St. Louis Public Radio
U.S. Sen. Claire McCaskill speaks at a campaign event on Friday in Ferguson.
Jason Rosenbaum I St. Louis Public Radio

Politically Speaking: McCaskill on the issues at stake in high-profile Senate race

U.S. Sen. Claire McCaskill joins Politically Speaking to talk about her quest for a third term in one of the nation’s most closely watched Senate contests. The Missouri Democrat was first elected to the Senate in 2006. Before that, McCaskill served as Missouri’s auditor, Jackson County prosecutor and a member of the Missouri House of Representatives.

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An illustration of pollution, 2017
Rici Hoffarth | St. Louis Public Radio

Environmental and faith groups are calling for the Environmental Protection Agency to increase air monitoring around a hazardous waste incinerator in East St. Louis.

Melody Walker, St. Louis Public Radio’s economic development reporter, offered analysis of the ongoing airport-privatization effort on Monday’s talk show.
Evie Hemphill | St. Louis Public Radio

With the potential privatization of St. Louis Lambert International Airport still “up in the air,” as host Don Marsh put it on Monday’s St. Louis on the Air, St. Louis Public Radio’s Melody Walker joined the show to offer analysis of the latest developments.

“Privatization is one of the most polarizing words I think we’ve had in quite a while here in St. Louis, and it’s a little bit of a misnomer,” said Walker, who is the station’s economic development reporter. “I think when people hear ‘privatization,’ we think, ‘We’re going to sell the airport off to some private company.’ Well, that’s not what’s happening.”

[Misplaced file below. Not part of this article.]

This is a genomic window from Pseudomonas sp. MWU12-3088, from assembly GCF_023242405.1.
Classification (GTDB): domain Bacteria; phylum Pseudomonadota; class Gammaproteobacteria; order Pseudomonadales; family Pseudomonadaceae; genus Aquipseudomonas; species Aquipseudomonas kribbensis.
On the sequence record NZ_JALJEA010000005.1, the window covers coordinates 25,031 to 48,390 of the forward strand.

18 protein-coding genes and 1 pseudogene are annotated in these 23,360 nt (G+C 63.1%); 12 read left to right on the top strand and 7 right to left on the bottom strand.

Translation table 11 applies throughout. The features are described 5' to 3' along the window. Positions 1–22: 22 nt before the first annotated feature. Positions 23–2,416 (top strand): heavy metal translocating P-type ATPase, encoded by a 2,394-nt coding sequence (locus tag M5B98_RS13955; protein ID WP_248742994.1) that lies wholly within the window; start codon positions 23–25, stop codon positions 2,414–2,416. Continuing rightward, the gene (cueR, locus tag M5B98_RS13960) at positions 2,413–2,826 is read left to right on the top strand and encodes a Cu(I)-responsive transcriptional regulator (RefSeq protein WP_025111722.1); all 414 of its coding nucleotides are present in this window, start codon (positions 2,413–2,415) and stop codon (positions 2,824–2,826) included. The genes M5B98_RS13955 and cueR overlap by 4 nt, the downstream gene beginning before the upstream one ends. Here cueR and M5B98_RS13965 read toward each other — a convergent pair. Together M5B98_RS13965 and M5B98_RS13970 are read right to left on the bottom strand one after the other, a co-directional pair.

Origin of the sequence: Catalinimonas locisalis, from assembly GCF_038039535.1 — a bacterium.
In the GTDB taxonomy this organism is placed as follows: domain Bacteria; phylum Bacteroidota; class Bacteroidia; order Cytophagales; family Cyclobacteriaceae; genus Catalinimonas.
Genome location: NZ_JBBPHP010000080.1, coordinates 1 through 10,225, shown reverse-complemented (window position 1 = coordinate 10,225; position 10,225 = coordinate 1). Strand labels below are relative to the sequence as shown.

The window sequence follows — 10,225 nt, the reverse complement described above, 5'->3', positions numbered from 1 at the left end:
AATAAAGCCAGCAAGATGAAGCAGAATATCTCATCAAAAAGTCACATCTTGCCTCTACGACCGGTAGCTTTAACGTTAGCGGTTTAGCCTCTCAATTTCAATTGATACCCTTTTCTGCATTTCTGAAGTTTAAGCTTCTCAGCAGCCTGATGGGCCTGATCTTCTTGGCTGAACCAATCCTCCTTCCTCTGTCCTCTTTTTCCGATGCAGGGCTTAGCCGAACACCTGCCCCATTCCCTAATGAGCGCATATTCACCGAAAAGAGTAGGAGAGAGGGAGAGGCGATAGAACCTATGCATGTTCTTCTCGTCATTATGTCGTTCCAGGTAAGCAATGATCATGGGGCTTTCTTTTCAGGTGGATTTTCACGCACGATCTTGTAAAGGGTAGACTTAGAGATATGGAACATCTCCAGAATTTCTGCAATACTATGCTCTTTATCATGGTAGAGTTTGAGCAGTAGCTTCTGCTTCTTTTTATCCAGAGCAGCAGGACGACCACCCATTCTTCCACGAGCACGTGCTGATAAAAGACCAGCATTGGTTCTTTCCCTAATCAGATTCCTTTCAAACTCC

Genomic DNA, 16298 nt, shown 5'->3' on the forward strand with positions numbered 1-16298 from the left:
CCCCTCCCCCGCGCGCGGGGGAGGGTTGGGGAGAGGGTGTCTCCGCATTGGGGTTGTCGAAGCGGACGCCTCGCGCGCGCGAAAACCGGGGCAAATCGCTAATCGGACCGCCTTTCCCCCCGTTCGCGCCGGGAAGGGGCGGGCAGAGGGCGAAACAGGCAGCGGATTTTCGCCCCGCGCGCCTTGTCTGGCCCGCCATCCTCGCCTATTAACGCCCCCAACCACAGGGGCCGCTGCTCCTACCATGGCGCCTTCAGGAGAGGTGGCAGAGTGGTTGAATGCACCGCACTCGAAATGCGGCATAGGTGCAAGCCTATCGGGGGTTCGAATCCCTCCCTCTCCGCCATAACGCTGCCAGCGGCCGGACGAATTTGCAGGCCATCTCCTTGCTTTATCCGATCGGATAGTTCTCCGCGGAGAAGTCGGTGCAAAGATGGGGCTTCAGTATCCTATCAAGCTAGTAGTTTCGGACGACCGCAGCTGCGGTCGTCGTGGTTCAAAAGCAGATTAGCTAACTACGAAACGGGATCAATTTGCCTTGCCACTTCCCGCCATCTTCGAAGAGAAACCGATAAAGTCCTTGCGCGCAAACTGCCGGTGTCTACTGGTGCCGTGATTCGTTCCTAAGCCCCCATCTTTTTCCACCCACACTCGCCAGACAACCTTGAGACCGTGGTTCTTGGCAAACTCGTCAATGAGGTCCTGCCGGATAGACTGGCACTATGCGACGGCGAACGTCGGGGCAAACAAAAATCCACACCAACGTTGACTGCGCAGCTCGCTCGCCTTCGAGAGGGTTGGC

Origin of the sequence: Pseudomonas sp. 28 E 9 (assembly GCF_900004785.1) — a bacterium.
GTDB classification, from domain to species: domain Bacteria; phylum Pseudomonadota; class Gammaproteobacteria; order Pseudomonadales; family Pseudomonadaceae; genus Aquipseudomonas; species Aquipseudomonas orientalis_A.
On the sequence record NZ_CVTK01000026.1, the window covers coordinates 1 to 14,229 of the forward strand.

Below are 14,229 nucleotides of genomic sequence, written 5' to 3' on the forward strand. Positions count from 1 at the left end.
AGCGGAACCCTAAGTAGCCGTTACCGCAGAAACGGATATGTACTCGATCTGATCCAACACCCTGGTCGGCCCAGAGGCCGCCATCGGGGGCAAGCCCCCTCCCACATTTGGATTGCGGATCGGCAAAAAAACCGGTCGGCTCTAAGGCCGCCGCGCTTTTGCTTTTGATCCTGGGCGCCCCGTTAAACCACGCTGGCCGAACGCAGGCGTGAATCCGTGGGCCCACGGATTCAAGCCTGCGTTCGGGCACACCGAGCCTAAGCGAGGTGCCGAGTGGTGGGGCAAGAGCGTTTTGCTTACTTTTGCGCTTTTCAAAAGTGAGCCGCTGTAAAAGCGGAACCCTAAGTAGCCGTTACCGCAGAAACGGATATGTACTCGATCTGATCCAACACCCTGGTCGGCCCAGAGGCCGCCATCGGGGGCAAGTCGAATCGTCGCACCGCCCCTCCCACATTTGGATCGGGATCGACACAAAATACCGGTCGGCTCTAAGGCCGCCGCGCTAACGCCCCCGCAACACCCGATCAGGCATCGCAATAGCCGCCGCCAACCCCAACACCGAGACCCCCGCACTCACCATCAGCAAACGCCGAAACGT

Aaron Addison is the director of data services at Washington University.
Evie Hemphill | St. Louis Public Radio

The digital age has ushered in many advancements and fresh possibilities – and also new concerns. One of those has to do with the need to protect vital scientific and public data resources from disappearing or even being intentionally suppressed.

While many libraries in the U.S. have long served as repositories in an effort to back up and preserve government information, that work has new urgency under a presidential administration that has expunged certain information related to topics such as climate change.

“These things [removing data] have gone on for a long time,” Washington University’s Aaron Addison said on Monday’s St. Louis on the Air, offering the missing Cook County, Illinois, data from the 1960 U.S. Census as one example. “[But] here we have a case where it’s not happening in a vacuum – it’s in concert with all these other decisions that the administration is making. And so it adds, certainly, to the concern.”

Geoffrey Soyiantet, Sally Gacheru and Gracemary Nganga compare their Kenyan beed bracelets. Several teens from the St. Louis area are now in their home country of Kenya for about two weeks through Soyiantet's Vitendo4Africa organization.
Ryan Delaney | St. Louis Public Radio

Updated Aug. 20 with follow-up conversation: On Monday’s St. Louis on the Air, host Don Marsh spoke with St. Louis Public Radio education reporter Ryan Delaney upon his return from travels in Africa, where he caught up with some fellow St. Louisans.

Listen to their conversation:

Livestock in Missouri.
File | Véronique LaCapra | St. Louis Public Radio

Missouri is experiencing one of its worst droughts in decades, and state officials are implementing some emergency measures to help ease the pain.

Gov. Mike Parson, three of his Cabinet members, and a group of agriculture leaders announced Monday that farmers and ranchers can now get hay and water from several state-owned properties.